Category Archives: Disciplinary Literacies

Teen Tech Week 2017

ttw17The Young Adult Library Services Association sponsors Teen Tech Week to draw attention to the importance and availability of various technologies in libraries. Besides offering technologies such as audiobooks, DVDs, electronic games, computers with Internet access, and more, libraries also have librarians with expertise in using many of these resources effectively. This year, Teen Tech Week (March 5-11) celebrates the teen-selected theme: “Be the Source of Change.” The 2017 theme encourages teens to take advantage of all the great digital resources offered through the library to make a positive change in their life and community. Here are resources to support that change:

Teens as Change Agents
Books featuring teens as change agents call attention to young people who are lobbying for change in their schools, communities, and the larger world. Tune in to this podcast episode to hear about teens who work for change by participating in political campaigns, defying social hierarchies, and even going to war.

Making Memories: An End-of-Year Digital Scrapbook
Students reflect on their school year, creating a digital scrapbook consisting of images and text to present to their school community.

Exploring Plagiarism, Copyright, and Paraphrasing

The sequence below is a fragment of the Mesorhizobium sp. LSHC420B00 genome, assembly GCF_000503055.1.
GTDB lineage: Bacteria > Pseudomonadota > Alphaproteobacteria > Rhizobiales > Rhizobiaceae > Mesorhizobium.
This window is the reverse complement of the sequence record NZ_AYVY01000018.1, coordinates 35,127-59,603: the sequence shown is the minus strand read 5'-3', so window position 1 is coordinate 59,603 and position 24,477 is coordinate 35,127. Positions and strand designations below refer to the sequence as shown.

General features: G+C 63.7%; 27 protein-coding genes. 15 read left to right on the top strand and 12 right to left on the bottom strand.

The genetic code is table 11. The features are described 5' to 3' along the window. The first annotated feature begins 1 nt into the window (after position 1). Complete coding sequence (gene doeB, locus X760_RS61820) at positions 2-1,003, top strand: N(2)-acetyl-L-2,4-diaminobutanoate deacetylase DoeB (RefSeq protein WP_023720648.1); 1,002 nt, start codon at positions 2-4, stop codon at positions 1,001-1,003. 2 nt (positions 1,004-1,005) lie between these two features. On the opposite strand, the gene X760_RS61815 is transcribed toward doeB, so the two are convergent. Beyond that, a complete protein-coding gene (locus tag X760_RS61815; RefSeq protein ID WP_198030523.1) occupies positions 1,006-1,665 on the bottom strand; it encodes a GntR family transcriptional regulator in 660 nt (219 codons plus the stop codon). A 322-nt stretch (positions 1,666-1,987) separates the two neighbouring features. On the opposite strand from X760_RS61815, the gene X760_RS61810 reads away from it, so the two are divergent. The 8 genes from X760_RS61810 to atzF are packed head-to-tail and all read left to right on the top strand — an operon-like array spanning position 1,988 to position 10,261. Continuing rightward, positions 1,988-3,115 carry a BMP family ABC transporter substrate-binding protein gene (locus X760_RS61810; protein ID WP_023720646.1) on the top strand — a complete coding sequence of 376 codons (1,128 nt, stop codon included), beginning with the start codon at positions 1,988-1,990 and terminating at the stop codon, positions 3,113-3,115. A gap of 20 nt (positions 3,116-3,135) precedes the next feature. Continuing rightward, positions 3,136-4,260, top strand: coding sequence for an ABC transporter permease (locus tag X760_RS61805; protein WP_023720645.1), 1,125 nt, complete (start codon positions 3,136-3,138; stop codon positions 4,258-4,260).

Students investigate issues of plagiarism, fair use, and paraphrasing using KWL charts, discussion, and practice.

Copyright Law: From Digital Reprints to Downloads
Students investigate how and why copyright law has changed over time, and apply this information to recent copyright issues, creating persuasive arguments based on the perspective of a particular group.

Copyright Infringement or Not? The Debate over Downloading Music
This lesson takes advantage of students’ interest in music and audio sharing. Students investigate multiple perspectives in the music downloading debate and develop a persuasive argument for a classroom debate.

Digital Reflections: Expressing Understanding of Content Through Photography
Striking images can leave lasting impressions on viewers. In this lesson, students make text–self–world connections to a nature- or science-related topic as they collaboratively design a multimedia presentation.

How will you recognize Teen Tech Week?

The 100th Day of School

100The 100th day of school is celebrated in schools around the country, usually near the month of February. The 100th Day of School is usually filled with activities, crafts, and math exercises based on the number 100. Here’s an idea for combining the school celebration with history.